Mastering different aspects of cybersecurity is key to a company's success in implementing good practices in this digital revolution.
The lack of specialists in the field of cybersecurity is a problem that concerns all countries and is proportionally aggravated as society turns to the cloud. The latest study by the International Consortium for Information Systems Security Certification (ISC)², found that in Europe last year there were around 291,000 fewer professionals than the market demanded, with "only" 142,000 in 2018.
The lack of professionals and an expanding market
A huge job niche. In addition, companies are willing to pay higher than average wages due to lack of supply. In Spain, according to Infojobs, in 2017 there were almost 1,800 vacancies in cybersecurity compared to only 16 registered for each offer. And the situation in recent years has not improved. In fact, forecasts indicate that by 2022 there will be 1.8 million unfilled jobs worldwide, 350,000 of them in Europe.
The shortage of cybersecurity professionals increases the vulnerability of organizations and exacerbates difficulties in incident management. The side effects of COVID-19 underline that the world needs experts with solid skills capable of defining policies, strategies and programmes for protection and control to ensure the security of data, networks and systems; manage situations, events and people in the presence of cyber attacks; help create a culture of cyber security in companies and society.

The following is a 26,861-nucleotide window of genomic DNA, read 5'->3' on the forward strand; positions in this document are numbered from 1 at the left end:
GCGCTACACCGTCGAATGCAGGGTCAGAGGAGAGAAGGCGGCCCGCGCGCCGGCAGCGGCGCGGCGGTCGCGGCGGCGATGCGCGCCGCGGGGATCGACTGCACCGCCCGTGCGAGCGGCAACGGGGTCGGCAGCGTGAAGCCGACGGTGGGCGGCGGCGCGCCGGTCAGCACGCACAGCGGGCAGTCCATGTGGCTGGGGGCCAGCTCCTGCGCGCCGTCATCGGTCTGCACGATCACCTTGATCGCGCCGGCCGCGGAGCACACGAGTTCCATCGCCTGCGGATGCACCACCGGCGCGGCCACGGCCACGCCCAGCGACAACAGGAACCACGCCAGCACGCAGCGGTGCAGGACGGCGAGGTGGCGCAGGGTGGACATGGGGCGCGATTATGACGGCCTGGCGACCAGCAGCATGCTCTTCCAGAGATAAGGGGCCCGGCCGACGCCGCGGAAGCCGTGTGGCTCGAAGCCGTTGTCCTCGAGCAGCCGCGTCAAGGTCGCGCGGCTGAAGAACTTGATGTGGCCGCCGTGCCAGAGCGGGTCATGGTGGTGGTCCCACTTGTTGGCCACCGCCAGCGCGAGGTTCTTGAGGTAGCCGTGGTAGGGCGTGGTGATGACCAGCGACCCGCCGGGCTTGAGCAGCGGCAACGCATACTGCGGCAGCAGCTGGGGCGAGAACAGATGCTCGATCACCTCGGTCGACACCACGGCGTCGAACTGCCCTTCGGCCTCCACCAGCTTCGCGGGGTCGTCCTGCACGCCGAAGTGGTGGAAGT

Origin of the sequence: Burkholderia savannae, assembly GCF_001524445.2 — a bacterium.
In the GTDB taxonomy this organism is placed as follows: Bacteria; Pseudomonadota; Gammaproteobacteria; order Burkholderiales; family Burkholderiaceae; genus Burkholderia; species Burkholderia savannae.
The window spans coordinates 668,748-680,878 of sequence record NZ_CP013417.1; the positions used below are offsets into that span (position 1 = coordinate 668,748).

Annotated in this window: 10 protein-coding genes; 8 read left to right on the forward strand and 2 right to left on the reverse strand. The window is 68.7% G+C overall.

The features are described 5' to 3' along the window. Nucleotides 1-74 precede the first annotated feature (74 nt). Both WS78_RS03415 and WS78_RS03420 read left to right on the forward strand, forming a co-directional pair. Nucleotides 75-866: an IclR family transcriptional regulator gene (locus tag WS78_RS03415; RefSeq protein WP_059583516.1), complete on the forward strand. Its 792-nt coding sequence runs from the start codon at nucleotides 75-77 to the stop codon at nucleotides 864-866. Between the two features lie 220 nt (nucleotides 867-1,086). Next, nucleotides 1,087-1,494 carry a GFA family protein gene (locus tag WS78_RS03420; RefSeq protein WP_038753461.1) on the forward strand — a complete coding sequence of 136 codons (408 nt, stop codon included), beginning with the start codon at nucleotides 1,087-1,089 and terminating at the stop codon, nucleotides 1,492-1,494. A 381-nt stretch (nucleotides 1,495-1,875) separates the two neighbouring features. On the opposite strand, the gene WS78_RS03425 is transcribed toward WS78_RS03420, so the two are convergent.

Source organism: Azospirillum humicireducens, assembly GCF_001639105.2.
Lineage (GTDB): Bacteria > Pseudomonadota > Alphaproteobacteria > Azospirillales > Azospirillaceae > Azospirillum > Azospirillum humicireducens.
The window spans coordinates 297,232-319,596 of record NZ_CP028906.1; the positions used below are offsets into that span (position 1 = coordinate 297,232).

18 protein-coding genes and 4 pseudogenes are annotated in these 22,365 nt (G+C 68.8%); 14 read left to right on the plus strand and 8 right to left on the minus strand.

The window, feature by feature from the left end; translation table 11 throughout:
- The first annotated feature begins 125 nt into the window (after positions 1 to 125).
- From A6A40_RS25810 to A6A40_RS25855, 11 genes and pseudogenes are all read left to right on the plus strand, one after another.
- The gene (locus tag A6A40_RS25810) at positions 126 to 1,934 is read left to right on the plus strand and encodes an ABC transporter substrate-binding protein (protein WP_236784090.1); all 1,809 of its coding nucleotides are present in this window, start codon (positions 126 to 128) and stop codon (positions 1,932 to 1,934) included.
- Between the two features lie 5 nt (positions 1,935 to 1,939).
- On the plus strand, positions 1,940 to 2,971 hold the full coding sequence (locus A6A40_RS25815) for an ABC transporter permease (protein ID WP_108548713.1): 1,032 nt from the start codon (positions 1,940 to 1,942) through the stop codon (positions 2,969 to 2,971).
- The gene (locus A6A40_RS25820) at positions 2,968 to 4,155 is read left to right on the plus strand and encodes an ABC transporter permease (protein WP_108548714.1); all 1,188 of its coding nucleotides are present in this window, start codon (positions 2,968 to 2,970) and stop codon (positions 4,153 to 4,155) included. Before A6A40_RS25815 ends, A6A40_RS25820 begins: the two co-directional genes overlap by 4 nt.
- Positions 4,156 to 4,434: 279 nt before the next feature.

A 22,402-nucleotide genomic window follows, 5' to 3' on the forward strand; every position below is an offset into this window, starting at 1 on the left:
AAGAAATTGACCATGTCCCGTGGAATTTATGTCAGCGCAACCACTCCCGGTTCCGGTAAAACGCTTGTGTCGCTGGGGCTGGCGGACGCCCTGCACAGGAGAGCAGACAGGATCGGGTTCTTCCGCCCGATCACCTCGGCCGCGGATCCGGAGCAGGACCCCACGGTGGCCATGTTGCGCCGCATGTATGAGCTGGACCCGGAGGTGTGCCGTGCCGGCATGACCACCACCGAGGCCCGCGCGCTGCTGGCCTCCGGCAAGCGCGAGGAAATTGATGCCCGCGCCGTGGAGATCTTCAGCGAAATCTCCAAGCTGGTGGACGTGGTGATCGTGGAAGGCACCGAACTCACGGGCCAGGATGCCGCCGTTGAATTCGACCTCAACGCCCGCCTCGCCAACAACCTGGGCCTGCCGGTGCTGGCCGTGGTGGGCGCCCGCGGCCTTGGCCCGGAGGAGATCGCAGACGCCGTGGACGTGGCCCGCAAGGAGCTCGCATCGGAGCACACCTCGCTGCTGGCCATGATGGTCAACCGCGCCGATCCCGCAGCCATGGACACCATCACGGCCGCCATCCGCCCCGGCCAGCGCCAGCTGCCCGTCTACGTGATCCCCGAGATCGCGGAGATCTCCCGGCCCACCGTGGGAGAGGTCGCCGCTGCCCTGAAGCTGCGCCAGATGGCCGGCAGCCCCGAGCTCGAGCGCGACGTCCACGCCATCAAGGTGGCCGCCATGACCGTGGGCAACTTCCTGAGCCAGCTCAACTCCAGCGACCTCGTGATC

More and more companies will have to indicate to their employees the need to start or deepen their training in the field of cybersecurity. Currently, risk management, infrastructure security and security design are the areas most discovered by the supply of professionals. In addition, several professional figures related to cybersecurity are now emerging, among them